Despite being tucked away inside a seemingly un-foodie area, Westchester, Ayara Thai Cuisine is quite truly a hidden gem. With the endless selection of mediocre Thai restaurants scattered across Los Angeles, this place is well worth the trek to the Westside. This small family-owned restaurant boasts an extensive menu and manages to hit the sweet spot in terms of selection without being overwhelming.
The menu offers not only the expected noodle dishes and curries, but “from the wok” selections, as well as unique appetizers and salads. The jade curry is rich and luxurious, while remaining bright with explosive flavors of lemongrass, basil, and kaffir with just a moderate kick of heat—speaking of which, the table is set with a basket of four chili condiments to suit your taste: sambal oelek (ground chili sauce or sambel), a green chili and fish sauce, a customize spice blend, and vinegar-packed jalapenos. As per the recommendation of the server, we used the fish sauce with green chilies, a delicious addition to the coconut jade curry. The curry includes bamboo shoots, red and green bell peppers, eggplant, and beef.
The papaya pok-pok salad may be the biggest surprise—as a person that typically strays away from papaya, this salad is delicious: refreshing, sweet, and savory and not reminiscent of papaya at all. Green papaya (a far cry from the typical orange, fleshed variety we see at street-side fruit stands) has a much milder, fresher flavor. Shredded with carrots and tossed with long beans, tomato, and peanuts, the papaya pok-pok salad is dressed with a sweet fish sauce and lime-based dressing. The salad pairs beautifully with the jade curry, adding a bright, fresh citrus counterpoint to cut the richness of the coconut and beef of the curry.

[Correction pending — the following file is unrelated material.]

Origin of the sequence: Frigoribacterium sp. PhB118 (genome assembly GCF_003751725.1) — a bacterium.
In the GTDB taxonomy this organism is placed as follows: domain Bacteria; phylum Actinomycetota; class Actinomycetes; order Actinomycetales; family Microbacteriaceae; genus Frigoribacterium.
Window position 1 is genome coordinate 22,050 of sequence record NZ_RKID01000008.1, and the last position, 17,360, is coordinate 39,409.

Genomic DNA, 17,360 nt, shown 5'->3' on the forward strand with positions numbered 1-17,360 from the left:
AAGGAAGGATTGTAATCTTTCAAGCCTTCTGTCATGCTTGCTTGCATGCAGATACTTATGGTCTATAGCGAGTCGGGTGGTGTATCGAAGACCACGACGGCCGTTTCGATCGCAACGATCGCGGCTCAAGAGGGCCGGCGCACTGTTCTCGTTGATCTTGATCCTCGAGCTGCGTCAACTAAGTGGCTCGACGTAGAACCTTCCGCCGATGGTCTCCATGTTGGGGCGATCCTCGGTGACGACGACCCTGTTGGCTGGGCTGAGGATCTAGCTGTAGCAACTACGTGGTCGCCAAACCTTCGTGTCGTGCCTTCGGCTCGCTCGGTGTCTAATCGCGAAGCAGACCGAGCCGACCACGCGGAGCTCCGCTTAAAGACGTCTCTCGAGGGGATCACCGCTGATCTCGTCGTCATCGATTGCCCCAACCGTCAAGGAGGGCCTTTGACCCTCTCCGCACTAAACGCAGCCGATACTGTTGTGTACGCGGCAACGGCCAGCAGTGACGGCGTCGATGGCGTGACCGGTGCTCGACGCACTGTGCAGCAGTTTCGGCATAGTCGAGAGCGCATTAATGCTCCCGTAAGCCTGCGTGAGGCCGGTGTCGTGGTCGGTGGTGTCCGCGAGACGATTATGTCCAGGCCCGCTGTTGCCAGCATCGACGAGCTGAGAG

All the usual suspects can be found here: pad thai, pad see-eew, tom yum noodle soup, jungle curry, panang curry, and much more. Other curious menu offerings include the When Tigers Cry, a dish of thinly sliced marinated grilled beef with homemade spicy sauce, and the roasted duck curry, prepared with grapes, pineapple, and a red curry coconut broth.
Specials change regularly and can include anything. This week’s special was Crazy Fish, a whole fried pompano with traditional accompaniments to mussels or clams, served steaming in a spicy coconut broth. Desserts sound intriguing with the likes of traditional sticky rice and mango or an assortment of unusual ice cream combinations such as Thai coconut, black sesame, lychee, and mango. Thai tea plus various alcoholic libations speckle their beverage list.
The staff is friendly and attentive, recommending various menu items and offering descriptions of the more complex dishes. Many of their offerings feature fresh herbs and chilies picked from their garden. As with every dish, each is prepared daily and is made to order by the cook, my server’s mother. As you have probably come to understand over the years, the best food usually comes from someone’s mother or grandmother, especially if it has to do with authentic, traditional cooking.
In addition, Ayara offers a solid happy hour: Monday to Friday 3 to 6 p.m. and Friday and Saturday 10:30 p.m. to 12 a.m. Beers are $2; hot sake is only $3, or combine the best of both worlds for sake bombs at $4 a pop. Tasty eats and nonalcoholic options are specially priced as well.
It’s somewhat unfortunate that Ayara Thai Cuisine doesn’t sit in a more foodie-centric area of LA, say perhaps Mid-City or La Brea somewhere. However, having said that, perhaps that is exactly what sets this place apart. The environment is welcoming, not overly-crowded, or loud. It’s family-owned, where each server actually smiles at you—and the food speaks for itself prepared with care by the weathered, highly skilled hands of the chef: the mother.
Ayara Thai Cuisine
6245 West 87th St.
Westchester, CA 90045
Open Sunday to Thursday 10:30 a.m. to 10 p.m. and Friday and Saturday 10:30 a.m. to 12 a.m.